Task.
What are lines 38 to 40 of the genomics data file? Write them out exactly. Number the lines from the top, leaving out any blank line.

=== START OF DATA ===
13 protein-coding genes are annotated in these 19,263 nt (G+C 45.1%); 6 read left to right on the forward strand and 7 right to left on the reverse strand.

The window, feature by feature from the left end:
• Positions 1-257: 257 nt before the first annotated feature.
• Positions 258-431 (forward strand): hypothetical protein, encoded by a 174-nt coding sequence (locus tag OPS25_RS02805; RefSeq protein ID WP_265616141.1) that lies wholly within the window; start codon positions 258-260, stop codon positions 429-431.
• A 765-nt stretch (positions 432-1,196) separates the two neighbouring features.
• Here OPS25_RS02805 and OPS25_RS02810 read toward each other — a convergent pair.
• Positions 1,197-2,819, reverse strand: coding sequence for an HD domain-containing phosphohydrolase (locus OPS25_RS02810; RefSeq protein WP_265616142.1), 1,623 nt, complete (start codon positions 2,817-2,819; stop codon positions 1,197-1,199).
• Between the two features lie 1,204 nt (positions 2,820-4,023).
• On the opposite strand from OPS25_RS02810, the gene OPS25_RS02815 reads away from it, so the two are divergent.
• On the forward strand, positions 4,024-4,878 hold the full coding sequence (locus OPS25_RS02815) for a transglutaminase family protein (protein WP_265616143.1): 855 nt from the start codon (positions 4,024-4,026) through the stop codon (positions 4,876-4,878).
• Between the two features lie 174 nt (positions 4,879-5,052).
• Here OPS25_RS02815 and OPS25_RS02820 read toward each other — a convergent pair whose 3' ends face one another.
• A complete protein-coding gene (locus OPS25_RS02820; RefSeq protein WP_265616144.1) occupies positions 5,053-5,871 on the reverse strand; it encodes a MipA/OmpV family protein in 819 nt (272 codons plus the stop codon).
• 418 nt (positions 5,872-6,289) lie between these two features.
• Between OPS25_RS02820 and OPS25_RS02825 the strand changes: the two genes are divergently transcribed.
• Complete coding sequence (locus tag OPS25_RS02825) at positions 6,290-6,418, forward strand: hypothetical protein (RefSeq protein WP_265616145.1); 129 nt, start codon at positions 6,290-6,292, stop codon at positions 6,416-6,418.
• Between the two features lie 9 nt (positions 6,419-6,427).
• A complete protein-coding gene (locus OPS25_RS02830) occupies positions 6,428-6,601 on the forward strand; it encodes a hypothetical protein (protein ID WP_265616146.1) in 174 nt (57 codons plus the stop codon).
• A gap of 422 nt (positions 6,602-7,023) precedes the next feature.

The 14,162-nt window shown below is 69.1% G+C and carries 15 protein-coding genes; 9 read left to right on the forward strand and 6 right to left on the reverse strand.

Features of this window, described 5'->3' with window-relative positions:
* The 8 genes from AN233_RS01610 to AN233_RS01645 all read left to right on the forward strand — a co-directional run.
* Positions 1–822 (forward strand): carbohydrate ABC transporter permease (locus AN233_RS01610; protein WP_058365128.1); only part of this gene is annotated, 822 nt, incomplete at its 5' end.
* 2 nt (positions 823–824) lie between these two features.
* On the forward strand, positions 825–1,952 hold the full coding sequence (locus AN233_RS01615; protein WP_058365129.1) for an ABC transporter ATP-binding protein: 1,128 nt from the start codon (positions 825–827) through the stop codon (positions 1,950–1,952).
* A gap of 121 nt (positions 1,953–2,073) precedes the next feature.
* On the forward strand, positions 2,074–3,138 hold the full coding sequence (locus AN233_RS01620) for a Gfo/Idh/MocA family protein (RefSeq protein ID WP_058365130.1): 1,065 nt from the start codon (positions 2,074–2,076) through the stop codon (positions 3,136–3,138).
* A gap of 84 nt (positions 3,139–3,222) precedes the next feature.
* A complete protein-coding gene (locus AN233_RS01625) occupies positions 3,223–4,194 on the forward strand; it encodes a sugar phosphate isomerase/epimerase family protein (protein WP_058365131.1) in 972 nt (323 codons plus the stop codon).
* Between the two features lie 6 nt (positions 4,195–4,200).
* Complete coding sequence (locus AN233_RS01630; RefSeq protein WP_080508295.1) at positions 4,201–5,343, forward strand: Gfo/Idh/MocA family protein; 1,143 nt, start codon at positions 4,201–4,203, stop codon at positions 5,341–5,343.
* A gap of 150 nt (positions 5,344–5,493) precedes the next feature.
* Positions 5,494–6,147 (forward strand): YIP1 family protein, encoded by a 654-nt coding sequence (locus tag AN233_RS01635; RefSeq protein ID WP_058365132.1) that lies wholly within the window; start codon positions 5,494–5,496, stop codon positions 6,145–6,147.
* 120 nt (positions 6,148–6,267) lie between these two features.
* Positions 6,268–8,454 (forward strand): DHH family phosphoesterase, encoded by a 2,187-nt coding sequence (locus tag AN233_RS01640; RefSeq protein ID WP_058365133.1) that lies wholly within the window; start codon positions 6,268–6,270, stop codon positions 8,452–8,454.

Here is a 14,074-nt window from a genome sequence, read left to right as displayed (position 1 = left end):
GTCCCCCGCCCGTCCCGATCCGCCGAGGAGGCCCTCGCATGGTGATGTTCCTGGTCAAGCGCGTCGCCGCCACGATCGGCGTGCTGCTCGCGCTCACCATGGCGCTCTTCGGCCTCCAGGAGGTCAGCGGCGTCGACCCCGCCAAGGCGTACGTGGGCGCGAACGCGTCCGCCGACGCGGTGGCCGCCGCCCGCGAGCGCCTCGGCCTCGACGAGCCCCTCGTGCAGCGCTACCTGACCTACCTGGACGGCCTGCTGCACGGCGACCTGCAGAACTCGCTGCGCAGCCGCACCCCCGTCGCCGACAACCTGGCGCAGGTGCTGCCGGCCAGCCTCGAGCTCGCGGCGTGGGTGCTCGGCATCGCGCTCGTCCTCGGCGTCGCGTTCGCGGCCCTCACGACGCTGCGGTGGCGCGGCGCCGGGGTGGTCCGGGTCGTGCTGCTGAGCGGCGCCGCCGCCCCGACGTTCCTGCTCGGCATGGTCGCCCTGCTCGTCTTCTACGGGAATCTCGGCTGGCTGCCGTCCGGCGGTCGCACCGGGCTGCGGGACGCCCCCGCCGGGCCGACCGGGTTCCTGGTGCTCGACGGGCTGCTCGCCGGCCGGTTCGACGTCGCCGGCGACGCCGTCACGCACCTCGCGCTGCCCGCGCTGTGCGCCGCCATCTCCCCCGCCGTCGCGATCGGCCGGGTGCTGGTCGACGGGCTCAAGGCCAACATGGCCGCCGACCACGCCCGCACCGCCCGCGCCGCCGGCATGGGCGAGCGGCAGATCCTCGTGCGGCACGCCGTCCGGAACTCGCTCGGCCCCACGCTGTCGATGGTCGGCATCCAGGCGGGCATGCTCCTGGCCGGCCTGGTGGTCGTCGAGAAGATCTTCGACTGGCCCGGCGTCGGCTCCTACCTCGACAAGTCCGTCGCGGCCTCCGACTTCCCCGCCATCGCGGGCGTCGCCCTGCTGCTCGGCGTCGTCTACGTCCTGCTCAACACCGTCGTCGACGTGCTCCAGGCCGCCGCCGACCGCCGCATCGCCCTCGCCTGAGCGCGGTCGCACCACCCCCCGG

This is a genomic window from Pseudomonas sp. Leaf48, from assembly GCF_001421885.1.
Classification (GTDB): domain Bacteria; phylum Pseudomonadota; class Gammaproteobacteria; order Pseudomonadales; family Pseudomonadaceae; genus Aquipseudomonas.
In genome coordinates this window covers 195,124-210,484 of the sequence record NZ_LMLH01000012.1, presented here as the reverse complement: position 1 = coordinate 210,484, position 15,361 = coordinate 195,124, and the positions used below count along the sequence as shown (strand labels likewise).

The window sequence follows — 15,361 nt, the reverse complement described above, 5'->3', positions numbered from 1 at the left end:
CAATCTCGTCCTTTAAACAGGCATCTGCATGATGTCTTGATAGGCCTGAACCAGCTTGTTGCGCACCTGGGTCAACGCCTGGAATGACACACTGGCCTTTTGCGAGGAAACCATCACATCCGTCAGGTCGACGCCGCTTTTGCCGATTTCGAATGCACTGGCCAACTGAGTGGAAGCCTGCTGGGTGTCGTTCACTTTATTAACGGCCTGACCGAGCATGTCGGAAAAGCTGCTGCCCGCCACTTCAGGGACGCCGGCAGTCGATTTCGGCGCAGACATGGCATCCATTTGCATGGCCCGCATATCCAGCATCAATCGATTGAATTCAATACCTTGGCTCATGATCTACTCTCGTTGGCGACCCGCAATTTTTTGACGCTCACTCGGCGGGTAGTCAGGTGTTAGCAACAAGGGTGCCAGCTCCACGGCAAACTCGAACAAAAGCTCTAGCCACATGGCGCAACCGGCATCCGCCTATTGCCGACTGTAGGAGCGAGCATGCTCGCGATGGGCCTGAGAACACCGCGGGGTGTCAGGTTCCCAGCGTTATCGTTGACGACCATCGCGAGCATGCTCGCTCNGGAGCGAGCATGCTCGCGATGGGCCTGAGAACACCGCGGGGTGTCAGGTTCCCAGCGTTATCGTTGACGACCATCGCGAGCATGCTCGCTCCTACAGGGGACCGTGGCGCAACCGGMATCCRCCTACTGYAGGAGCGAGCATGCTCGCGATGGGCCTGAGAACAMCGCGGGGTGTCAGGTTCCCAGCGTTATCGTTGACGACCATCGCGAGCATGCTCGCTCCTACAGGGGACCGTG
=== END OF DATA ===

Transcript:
This is a genomic window from Pseudomonas sp. Leaf48, from assembly GCF_001421885.1.
Classification (GTDB): domain Bacteria; phylum Pseudomonadota; class Gammaproteobacteria; order Pseudomonadales; family Pseudomonadaceae; genus Aquipseudomonas.
In genome coordinates this window covers 195,124-210,484 of the sequence record NZ_LMLH01000012.1, presented here as the reverse complement: position 1 = coordinate 210,484, position 15,361 = coordinate 195,124, and the positions used below count along the sequence as shown (strand labels likewise).